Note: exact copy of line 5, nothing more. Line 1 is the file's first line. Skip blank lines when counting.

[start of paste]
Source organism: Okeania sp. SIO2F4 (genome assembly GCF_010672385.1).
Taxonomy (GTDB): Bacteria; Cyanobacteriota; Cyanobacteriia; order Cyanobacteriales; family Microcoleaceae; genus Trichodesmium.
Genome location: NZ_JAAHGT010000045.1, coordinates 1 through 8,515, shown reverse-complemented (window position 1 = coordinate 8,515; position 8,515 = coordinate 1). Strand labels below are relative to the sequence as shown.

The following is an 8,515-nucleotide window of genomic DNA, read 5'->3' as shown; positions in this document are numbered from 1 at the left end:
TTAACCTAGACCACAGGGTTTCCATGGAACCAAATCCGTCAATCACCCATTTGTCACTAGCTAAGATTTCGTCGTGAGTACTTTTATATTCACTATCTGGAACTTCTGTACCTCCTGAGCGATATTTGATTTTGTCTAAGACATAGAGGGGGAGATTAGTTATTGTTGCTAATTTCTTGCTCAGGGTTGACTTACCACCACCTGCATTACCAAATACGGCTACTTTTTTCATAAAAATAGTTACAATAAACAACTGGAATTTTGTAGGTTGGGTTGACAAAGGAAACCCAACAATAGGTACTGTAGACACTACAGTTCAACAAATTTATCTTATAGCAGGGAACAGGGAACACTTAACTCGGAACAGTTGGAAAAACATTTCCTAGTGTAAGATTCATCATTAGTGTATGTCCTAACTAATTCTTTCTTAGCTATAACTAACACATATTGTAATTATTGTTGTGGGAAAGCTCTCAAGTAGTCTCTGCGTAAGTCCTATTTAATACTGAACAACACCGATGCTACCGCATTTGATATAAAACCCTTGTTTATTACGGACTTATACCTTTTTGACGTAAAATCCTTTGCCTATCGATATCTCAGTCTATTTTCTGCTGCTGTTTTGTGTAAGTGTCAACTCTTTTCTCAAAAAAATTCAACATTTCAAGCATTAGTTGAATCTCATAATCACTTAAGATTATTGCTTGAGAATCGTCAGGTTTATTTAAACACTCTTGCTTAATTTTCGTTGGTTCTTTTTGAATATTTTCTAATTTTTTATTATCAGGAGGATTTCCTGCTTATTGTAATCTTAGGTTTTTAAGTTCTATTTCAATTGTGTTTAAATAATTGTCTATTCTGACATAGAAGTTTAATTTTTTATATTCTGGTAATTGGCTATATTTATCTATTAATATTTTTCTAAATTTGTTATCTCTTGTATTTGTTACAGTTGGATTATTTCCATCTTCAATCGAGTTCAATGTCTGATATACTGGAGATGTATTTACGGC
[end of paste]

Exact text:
TTAACCTAGACCACAGGGTTTCCATGGAACCAAATCCGTCAATCACCCATTTGTCACTAGCTAAGATTTCGTCGTGAGTACTTTTATATTCACTATCTGGAACTTCTGTACCTCCTGAGCGATATTTGATTTTGTCTAAGACATAGAGGGGGAGATTAGTTATTGTTGCTAATTTCTTGCTCAGGGTTGACTTACCACCACCTGCATTACCAAATACGGCTACTTTTTTCATAAAAATAGTTACAATAAACAACTGGAATTTTGTAGGTTGGGTTGACAAAGGAAACCCAACAATAGGTACTGTAGACACTACAGTTCAACAAATTTATCTTATAGCAGGGAACAGGGAACACTTAACTCGGAACAGTTGGAAAAACATTTCCTAGTGTAAGATTCATCATTAGTGTATGTCCTAACTAATTCTTTCTTAGCTATAACTAACACATATTGTAATTATTGTTGTGGGAAAGCTCTCAAGTAGTCTCTGCGTAAGTCCTATTTAATACTGAACAACACCGATGCTACCGCATTTGATATAAAACCCTTGTTTATTACGGACTTATACCTTTTTGACGTAAAATCCTTTGCCTATCGATATCTCAGTCTATTTTCTGCTGCTGTTTTGTGTAAGTGTCAACTCTTTTCTCAAAAAAATTCAACATTTCAAGCATTAGTTGAATCTCATAATCACTTAAGATTATTGCTTGAGAATCGTCAGGTTTATTTAAACACTCTTGCTTAATTTTCGTTGGTTCTTTTTGAATATTTTCTAATTTTTTATTATCAGGAGGATTTCCTGCTTATTGTAATCTTAGGTTTTTAAGTTCTATTTCAATTGTGTTTAAATAATTGTCTATTCTGACATAGAAGTTTAATTTTTTATATTCTGGTAATTGGCTATATTTATCTATTAATATTTTTCTAAATTTGTTATCTCTTGTATTTGTTACAGTTGGATTATTTCCATCTTCAATCGAGTTCAATGTCTGATATACTGGAGATGTATTTACGGC